a movable actuator connected with said stator housing between a right and a left manifold, said actuator movable between a first position and a second position corresponding to said rotational direction of said rotor, said right and said left manifold coupled with said stator housing;
a right and a left valve enclosed in said right and said left manifold, respectively, wherein said actuator moves said right and left valve between an open position and a closed position according to said rotational direction of said rotor for flow into and out of said stator housing; and
a right compressor inlet port and a left compressor inlet port on opposing sides of said stator housing automatically switchable between an open position and a closed position by the moving one of said right or left valve, respectively, according to said rotational direction of said rotor, in neutral operation the actuator is centered partially opening each of the right and left inlet valve until rotational pressure moves the actuator to move one of the left and right valves to open a corresponding one of the left and right compressor inlet ports and the opposite one of the left and right inlet valve functions normally to open when pressure increases above pressure in the opposite side to allow pressure to exit.
6. The valving system claim 5 wherein said actuator comprises:
a solenoid for moving said actuator between said first position and said second position;
an electrical source for supplying a current to said solenoid for actuating said solenoid.
7. The reversible valving system of claim 5 wherein said actuator comprises:
pressure-activated rod movably located in a passageway, wherein said pressure-activated rod automatically moves to one of said first position and said second position corresponding to said rotational direction of said rotor.
8. The reversible valving system of claim 5 wherein said right and said left valve comprise:
a right and a left flexible reed valve.
9. The reversible valving system of claim 8 further comprising:
a right and a left valve stop coupled with said right and said left flexible reed valve, respectively, to prevent overextension.
10. The reversible compressing device of claim 5 wherein said compressing device comprises:
a MonoVane compressor having one single vane.
11. The reversible compressing device of claim 5 wherein said compressing device comprises:
a DuoVane compressor having two vanes.
12. The reversible compressing device of claim 5 wherein said compressing device comprises: a rolling piston compressor.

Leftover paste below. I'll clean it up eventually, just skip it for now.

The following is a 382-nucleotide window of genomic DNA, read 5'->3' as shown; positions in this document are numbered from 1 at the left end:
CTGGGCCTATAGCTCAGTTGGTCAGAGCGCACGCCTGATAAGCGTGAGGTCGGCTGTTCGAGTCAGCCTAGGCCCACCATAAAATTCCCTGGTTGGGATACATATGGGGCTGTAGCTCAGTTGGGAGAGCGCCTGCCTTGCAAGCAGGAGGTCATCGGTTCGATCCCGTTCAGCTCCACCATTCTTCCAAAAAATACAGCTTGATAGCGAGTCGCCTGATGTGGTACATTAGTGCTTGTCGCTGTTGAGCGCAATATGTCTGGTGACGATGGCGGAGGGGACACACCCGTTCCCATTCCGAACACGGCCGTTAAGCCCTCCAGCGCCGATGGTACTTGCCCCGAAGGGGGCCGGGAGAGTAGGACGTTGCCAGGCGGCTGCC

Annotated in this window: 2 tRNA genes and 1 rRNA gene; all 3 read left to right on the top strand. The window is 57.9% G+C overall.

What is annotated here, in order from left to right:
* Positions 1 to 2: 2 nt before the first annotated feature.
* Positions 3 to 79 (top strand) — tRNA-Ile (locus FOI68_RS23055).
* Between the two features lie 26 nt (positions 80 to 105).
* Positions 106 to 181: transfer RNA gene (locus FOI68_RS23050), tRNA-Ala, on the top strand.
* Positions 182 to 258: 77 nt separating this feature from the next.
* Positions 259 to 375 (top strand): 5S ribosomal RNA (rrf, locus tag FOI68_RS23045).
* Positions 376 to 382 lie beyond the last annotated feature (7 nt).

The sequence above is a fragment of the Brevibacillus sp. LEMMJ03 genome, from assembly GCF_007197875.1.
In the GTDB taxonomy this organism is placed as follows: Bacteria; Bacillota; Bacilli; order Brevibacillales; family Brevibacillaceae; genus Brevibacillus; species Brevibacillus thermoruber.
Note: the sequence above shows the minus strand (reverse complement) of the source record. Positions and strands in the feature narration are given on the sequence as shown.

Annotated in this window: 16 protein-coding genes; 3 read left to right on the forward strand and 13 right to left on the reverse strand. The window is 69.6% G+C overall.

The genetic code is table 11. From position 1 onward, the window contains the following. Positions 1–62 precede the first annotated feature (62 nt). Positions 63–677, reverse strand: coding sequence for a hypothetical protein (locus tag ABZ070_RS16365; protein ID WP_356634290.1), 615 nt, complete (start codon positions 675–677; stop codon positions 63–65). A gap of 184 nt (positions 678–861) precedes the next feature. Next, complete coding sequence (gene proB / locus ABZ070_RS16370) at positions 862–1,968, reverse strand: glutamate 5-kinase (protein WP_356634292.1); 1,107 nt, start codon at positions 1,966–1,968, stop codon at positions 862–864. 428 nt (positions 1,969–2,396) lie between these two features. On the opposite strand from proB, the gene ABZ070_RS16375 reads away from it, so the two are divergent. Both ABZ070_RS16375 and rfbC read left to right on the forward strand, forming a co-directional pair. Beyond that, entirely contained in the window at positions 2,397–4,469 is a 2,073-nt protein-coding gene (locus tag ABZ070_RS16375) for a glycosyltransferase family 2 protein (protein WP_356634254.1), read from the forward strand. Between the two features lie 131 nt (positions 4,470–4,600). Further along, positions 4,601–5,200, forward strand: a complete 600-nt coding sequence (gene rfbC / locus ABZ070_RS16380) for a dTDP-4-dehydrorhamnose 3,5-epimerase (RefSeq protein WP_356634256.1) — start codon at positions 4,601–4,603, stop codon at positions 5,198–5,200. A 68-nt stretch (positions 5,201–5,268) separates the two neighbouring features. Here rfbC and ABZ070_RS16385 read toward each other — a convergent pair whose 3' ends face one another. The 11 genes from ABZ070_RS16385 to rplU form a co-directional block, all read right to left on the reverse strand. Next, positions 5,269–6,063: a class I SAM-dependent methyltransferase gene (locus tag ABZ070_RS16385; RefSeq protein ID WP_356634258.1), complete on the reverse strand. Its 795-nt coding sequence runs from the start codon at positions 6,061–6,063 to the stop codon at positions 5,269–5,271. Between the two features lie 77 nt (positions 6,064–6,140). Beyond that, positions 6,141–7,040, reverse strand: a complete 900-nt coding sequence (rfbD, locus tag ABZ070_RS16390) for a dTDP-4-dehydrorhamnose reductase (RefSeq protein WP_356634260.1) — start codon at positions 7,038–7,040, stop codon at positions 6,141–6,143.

Description
FIELD OF THE INVENTION

This invention relates to compressors and, in particular, to methods, systems, apparatus and devices for providing reversible valving for compressing devices such as those used in air conditioners and frost-free refrigerators.

BACKGROUND AND PRIOR ART

An air conditioning and refrigeration system consists of a relatively simple group of components that, collectively, are capable of transferring heat, through an intermediate fluid substance known as a refrigerant, from a relatively cool environment to a relatively warm environment. However, when the basic thermodynamics of air conditioning or refrigeration is applied to reversing this heat flow from inside-to-outside to outside-to-inside' without a reversible compressor, a heat pump is required, increasing the complexity of the air conditioner with additional system plumbing, solenoid valving, controls, etc.

The basic capability of an air conditioning (cooling) system that is also able to supply heating (a heat pump), lies within the compressor. Conventional compressors are not flow-reversible devices. In a system capable of cooling only, for example, the hot discharge refrigerant gas is routed directly to the heat exchanger residing in the relatively warm outside environment where relatively high-energy (high enthalpy) hot discharge refrigerant gas is condensed isothermally to a liquid due to the heat being transferred to the outside environment by a heat exchanger, referred to as a condenser.

The relatively warm, condensed (liquid phase), high pressure refrigerant then flows through a small orifice, known as an expansion valve, and into another heat exchanger (known as the evaporator) that is located within the cooled space, and is operating at low pressure because of the “suction” provided by the inlet flow into the intake of the compressor. A physical phenomenon, known as the Joule-Thompson effect, takes place as the liquid refrigerant that passes through the expansion valve becomes very cool due to the significant pressure differential it experiences as it flows across the orifice.